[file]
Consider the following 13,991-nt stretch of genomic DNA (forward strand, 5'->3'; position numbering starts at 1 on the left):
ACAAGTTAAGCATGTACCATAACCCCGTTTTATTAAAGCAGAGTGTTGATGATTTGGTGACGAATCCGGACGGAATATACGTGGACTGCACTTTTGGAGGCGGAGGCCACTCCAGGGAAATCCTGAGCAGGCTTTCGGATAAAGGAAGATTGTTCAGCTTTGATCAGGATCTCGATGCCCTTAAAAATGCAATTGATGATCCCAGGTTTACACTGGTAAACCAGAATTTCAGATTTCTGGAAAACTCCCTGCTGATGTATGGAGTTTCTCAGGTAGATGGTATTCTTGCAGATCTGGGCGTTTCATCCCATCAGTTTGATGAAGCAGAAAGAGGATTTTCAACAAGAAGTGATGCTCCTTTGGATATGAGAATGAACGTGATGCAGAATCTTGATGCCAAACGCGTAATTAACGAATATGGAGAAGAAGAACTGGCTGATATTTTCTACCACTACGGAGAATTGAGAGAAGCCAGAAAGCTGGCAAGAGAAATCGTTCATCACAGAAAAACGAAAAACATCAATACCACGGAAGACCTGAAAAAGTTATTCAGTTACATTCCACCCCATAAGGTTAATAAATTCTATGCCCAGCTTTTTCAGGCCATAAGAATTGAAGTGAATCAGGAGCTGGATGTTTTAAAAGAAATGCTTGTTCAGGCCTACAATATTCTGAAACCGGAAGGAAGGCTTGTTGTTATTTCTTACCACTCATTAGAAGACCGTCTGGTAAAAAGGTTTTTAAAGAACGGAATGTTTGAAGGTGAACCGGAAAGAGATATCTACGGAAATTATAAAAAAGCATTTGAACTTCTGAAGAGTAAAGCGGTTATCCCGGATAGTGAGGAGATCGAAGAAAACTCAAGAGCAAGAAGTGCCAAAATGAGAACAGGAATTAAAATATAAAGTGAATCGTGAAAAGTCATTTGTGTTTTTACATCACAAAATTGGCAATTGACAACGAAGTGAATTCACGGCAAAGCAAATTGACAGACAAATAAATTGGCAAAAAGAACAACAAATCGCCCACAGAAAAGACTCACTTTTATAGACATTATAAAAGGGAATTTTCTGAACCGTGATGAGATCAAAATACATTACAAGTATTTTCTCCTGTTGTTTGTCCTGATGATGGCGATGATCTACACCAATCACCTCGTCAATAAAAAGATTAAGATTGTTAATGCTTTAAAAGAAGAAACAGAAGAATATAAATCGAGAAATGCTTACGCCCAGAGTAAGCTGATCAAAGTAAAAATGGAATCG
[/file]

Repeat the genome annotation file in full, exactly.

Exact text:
Consider the following 13,991-nt stretch of genomic DNA (forward strand, 5'->3'; position numbering starts at 1 on the left):
ACAAGTTAAGCATGTACCATAACCCCGTTTTATTAAAGCAGAGTGTTGATGATTTGGTGACGAATCCGGACGGAATATACGTGGACTGCACTTTTGGAGGCGGAGGCCACTCCAGGGAAATCCTGAGCAGGCTTTCGGATAAAGGAAGATTGTTCAGCTTTGATCAGGATCTCGATGCCCTTAAAAATGCAATTGATGATCCCAGGTTTACACTGGTAAACCAGAATTTCAGATTTCTGGAAAACTCCCTGCTGATGTATGGAGTTTCTCAGGTAGATGGTATTCTTGCAGATCTGGGCGTTTCATCCCATCAGTTTGATGAAGCAGAAAGAGGATTTTCAACAAGAAGTGATGCTCCTTTGGATATGAGAATGAACGTGATGCAGAATCTTGATGCCAAACGCGTAATTAACGAATATGGAGAAGAAGAACTGGCTGATATTTTCTACCACTACGGAGAATTGAGAGAAGCCAGAAAGCTGGCAAGAGAAATCGTTCATCACAGAAAAACGAAAAACATCAATACCACGGAAGACCTGAAAAAGTTATTCAGTTACATTCCACCCCATAAGGTTAATAAATTCTATGCCCAGCTTTTTCAGGCCATAAGAATTGAAGTGAATCAGGAGCTGGATGTTTTAAAAGAAATGCTTGTTCAGGCCTACAATATTCTGAAACCGGAAGGAAGGCTTGTTGTTATTTCTTACCACTCATTAGAAGACCGTCTGGTAAAAAGGTTTTTAAAGAACGGAATGTTTGAAGGTGAACCGGAAAGAGATATCTACGGAAATTATAAAAAAGCATTTGAACTTCTGAAGAGTAAAGCGGTTATCCCGGATAGTGAGGAGATCGAAGAAAACTCAAGAGCAAGAAGTGCCAAAATGAGAACAGGAATTAAAATATAAAGTGAATCGTGAAAAGTCATTTGTGTTTTTACATCACAAAATTGGCAATTGACAACGAAGTGAATTCACGGCAAAGCAAATTGACAGACAAATAAATTGGCAAAAAGAACAACAAATCGCCCACAGAAAAGACTCACTTTTATAGACATTATAAAAGGGAATTTTCTGAACCGTGATGAGATCAAAATACATTACAAGTATTTTCTCCTGTTGTTTGTCCTGATGATGGCGATGATCTACACCAATCACCTCGTCAATAAAAAGATTAAGATTGTTAATGCTTTAAAAGAAGAAACAGAAGAATATAAATCGAGAAATGCTTACGCCCAGAGTAAGCTGATCAAAGTAAAAATGGAATCG